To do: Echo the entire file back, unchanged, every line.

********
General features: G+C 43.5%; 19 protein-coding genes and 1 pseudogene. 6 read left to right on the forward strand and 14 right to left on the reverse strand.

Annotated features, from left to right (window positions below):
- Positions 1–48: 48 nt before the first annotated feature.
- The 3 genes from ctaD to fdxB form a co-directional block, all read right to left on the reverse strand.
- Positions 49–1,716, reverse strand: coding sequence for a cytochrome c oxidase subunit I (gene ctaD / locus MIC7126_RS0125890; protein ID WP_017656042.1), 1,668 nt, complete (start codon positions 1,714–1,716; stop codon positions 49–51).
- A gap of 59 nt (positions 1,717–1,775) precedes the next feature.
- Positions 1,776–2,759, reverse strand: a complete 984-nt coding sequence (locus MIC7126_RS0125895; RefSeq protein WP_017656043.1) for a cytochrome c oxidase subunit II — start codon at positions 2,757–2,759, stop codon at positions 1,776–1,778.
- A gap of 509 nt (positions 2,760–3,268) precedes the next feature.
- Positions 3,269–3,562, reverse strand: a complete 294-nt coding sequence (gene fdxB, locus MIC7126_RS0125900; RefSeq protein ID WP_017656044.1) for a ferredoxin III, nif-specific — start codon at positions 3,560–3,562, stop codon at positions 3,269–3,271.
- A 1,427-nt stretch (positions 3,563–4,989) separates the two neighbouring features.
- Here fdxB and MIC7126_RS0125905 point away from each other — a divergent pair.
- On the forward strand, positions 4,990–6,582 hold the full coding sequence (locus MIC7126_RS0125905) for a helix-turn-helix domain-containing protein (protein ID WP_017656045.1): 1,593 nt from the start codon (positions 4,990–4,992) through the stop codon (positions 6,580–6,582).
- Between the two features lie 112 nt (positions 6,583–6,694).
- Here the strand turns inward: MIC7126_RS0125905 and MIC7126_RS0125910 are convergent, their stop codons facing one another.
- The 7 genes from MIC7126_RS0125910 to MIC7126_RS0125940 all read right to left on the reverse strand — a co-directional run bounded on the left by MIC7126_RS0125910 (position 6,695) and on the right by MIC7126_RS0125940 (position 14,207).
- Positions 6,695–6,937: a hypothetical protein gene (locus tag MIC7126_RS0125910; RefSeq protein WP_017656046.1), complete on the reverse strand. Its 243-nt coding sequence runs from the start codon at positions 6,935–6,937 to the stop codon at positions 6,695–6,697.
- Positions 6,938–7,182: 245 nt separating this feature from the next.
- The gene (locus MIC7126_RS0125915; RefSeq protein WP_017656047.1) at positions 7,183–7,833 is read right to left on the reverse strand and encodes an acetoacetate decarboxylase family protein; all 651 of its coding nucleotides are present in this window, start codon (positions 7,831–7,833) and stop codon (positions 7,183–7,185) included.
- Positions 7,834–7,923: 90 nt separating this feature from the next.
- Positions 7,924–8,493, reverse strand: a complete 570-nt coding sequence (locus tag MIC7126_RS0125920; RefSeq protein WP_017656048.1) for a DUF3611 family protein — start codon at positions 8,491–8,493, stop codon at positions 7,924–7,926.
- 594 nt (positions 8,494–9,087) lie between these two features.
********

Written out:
General features: G+C 43.5%; 19 protein-coding genes and 1 pseudogene. 6 read left to right on the forward strand and 14 right to left on the reverse strand.

Annotated features, from left to right (window positions below):
- Positions 1–48: 48 nt before the first annotated feature.
- The 3 genes from ctaD to fdxB form a co-directional block, all read right to left on the reverse strand.
- Positions 49–1,716, reverse strand: coding sequence for a cytochrome c oxidase subunit I (gene ctaD / locus MIC7126_RS0125890; protein ID WP_017656042.1), 1,668 nt, complete (start codon positions 1,714–1,716; stop codon positions 49–51).
- A gap of 59 nt (positions 1,717–1,775) precedes the next feature.
- Positions 1,776–2,759, reverse strand: a complete 984-nt coding sequence (locus MIC7126_RS0125895; RefSeq protein WP_017656043.1) for a cytochrome c oxidase subunit II — start codon at positions 2,757–2,759, stop codon at positions 1,776–1,778.
- A gap of 509 nt (positions 2,760–3,268) precedes the next feature.
- Positions 3,269–3,562, reverse strand: a complete 294-nt coding sequence (gene fdxB, locus MIC7126_RS0125900; RefSeq protein ID WP_017656044.1) for a ferredoxin III, nif-specific — start codon at positions 3,560–3,562, stop codon at positions 3,269–3,271.
- A 1,427-nt stretch (positions 3,563–4,989) separates the two neighbouring features.
- Here fdxB and MIC7126_RS0125905 point away from each other — a divergent pair.
- On the forward strand, positions 4,990–6,582 hold the full coding sequence (locus MIC7126_RS0125905) for a helix-turn-helix domain-containing protein (protein ID WP_017656045.1): 1,593 nt from the start codon (positions 4,990–4,992) through the stop codon (positions 6,580–6,582).
- Between the two features lie 112 nt (positions 6,583–6,694).
- Here the strand turns inward: MIC7126_RS0125905 and MIC7126_RS0125910 are convergent, their stop codons facing one another.
- The 7 genes from MIC7126_RS0125910 to MIC7126_RS0125940 all read right to left on the reverse strand — a co-directional run bounded on the left by MIC7126_RS0125910 (position 6,695) and on the right by MIC7126_RS0125940 (position 14,207).
- Positions 6,695–6,937: a hypothetical protein gene (locus tag MIC7126_RS0125910; RefSeq protein WP_017656046.1), complete on the reverse strand. Its 243-nt coding sequence runs from the start codon at positions 6,935–6,937 to the stop codon at positions 6,695–6,697.
- Positions 6,938–7,182: 245 nt separating this feature from the next.
- The gene (locus MIC7126_RS0125915; RefSeq protein WP_017656047.1) at positions 7,183–7,833 is read right to left on the reverse strand and encodes an acetoacetate decarboxylase family protein; all 651 of its coding nucleotides are present in this window, start codon (positions 7,831–7,833) and stop codon (positions 7,183–7,185) included.
- Positions 7,834–7,923: 90 nt separating this feature from the next.
- Positions 7,924–8,493, reverse strand: a complete 570-nt coding sequence (locus tag MIC7126_RS0125920; RefSeq protein WP_017656048.1) for a DUF3611 family protein — start codon at positions 8,491–8,493, stop codon at positions 7,924–7,926.
- 594 nt (positions 8,494–9,087) lie between these two features.